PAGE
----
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Do Developing countries have much of a voice in WTO Decision-Making?

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Introduction

Do Developing countries have much of a voice in WTO Decision-Making? This essay will focus on the influence that developing countries have on the WTO decision-making. In my essay, I intend to explore the principle features of the decision making processes, and illustrate ways in which rules and procedures can make a difference. At the heart of the WTO lies a major and unsustainable discrepancy, my essay will try to explore this notion in light of the developing countries. This essay will look at the power developing countries have or lack of it within this institution, as well as the shared aims and ideals that liaise the together. Through this essay I am to investigate the notion of collective bargaining and how effective it really is with regards to the WTO in areas of policy and decision making. The question at hand is an intriguing one, which is my reason for researching it, I believe it is relatively difficult to understand from the surface how developing and at least developed countries are a majority in the World Trade Organisation(WTO) and yet still has the least influence or voice within . However, the closer we look into the institution the more answer seems to manifest. Soon after the World War II a group of countries, namely the winners set out to create institutions which would eradicate any issues that may be cause of further wars. The principle idea was to employ use of the United Nations as the resolution on deterrent of war as well as eliminating the economic causes of war by establishing three international economic institutions. The three institutions were thereafter referred to as the Bretton Woods. These institutions were: The International Monetary Fund (IMF), The World Bank, and The International Trade Organisation (ITO). From the very beginning, the US Congress did not seem to resent the establishment of the World Bank or the IMF but on the other hand had much dispute towards the notion of having an International Trade Organisation on the grounds that it would concede too much sovereignty to an international body. ...read more.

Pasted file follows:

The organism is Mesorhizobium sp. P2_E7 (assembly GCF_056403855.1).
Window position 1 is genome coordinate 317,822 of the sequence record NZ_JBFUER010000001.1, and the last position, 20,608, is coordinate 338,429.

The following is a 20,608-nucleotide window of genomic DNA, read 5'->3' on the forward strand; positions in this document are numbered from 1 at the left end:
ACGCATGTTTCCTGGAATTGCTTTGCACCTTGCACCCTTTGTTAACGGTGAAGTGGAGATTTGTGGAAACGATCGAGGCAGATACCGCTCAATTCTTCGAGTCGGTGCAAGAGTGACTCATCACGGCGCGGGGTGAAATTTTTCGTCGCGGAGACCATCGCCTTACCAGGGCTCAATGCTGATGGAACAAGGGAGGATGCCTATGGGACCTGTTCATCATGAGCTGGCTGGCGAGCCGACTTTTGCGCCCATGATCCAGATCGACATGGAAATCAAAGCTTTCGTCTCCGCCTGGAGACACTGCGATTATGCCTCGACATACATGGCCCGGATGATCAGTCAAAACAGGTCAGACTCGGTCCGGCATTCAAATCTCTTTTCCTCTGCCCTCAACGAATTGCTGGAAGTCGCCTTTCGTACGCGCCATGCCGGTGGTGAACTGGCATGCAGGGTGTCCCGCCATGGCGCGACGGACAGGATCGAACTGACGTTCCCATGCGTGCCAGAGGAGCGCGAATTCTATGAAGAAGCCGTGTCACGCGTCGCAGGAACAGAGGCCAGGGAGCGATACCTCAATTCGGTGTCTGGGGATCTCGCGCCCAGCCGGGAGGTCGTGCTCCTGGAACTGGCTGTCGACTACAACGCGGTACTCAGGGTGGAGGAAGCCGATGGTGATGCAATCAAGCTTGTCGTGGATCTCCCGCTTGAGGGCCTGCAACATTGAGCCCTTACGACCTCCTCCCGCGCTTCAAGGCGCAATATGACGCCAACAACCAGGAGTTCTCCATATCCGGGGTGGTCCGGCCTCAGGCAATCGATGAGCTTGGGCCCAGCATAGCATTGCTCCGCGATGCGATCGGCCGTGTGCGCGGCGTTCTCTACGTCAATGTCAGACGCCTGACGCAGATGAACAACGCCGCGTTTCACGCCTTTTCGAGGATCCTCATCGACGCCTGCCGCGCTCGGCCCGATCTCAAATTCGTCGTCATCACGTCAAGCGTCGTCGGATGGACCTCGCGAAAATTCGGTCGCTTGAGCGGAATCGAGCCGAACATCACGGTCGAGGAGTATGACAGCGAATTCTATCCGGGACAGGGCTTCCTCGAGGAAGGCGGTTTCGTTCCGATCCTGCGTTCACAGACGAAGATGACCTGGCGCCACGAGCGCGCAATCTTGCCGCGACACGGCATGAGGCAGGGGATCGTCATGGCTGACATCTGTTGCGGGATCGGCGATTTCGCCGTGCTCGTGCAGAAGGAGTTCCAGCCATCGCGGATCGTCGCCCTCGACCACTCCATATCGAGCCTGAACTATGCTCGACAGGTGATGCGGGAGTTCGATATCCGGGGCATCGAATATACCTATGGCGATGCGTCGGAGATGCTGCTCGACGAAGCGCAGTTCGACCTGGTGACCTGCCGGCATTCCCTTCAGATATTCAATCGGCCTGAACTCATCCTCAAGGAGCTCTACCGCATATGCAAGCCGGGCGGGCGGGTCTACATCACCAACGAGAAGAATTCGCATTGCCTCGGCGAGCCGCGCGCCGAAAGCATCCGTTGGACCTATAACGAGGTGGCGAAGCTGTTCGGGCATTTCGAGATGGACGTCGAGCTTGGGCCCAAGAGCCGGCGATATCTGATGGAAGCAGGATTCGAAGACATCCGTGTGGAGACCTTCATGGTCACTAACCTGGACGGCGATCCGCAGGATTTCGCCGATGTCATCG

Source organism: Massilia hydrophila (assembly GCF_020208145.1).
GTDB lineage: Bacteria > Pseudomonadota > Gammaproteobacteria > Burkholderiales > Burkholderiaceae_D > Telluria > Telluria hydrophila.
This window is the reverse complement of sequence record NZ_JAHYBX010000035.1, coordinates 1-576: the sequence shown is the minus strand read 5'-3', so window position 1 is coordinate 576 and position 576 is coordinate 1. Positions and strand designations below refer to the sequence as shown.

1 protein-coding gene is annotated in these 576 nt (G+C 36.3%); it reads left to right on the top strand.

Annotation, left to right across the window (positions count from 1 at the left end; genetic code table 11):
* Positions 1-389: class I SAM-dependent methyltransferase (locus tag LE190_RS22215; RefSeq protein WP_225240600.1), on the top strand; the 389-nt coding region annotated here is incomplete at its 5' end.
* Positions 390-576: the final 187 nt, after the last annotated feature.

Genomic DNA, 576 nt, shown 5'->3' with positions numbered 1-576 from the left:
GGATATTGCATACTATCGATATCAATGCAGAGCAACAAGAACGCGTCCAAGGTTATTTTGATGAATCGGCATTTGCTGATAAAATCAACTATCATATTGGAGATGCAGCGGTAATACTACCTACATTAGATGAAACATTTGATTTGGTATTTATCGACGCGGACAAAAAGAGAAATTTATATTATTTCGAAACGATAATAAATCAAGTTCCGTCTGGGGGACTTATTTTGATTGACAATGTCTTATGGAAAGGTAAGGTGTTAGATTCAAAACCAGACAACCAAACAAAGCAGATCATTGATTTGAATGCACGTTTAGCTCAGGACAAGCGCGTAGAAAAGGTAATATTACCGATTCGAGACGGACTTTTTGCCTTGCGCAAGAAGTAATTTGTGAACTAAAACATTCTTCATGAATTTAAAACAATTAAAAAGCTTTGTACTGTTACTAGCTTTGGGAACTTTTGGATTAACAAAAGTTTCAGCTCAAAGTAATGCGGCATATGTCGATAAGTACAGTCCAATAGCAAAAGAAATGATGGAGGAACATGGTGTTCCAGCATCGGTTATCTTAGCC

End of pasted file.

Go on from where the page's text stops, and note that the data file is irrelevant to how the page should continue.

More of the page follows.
Middle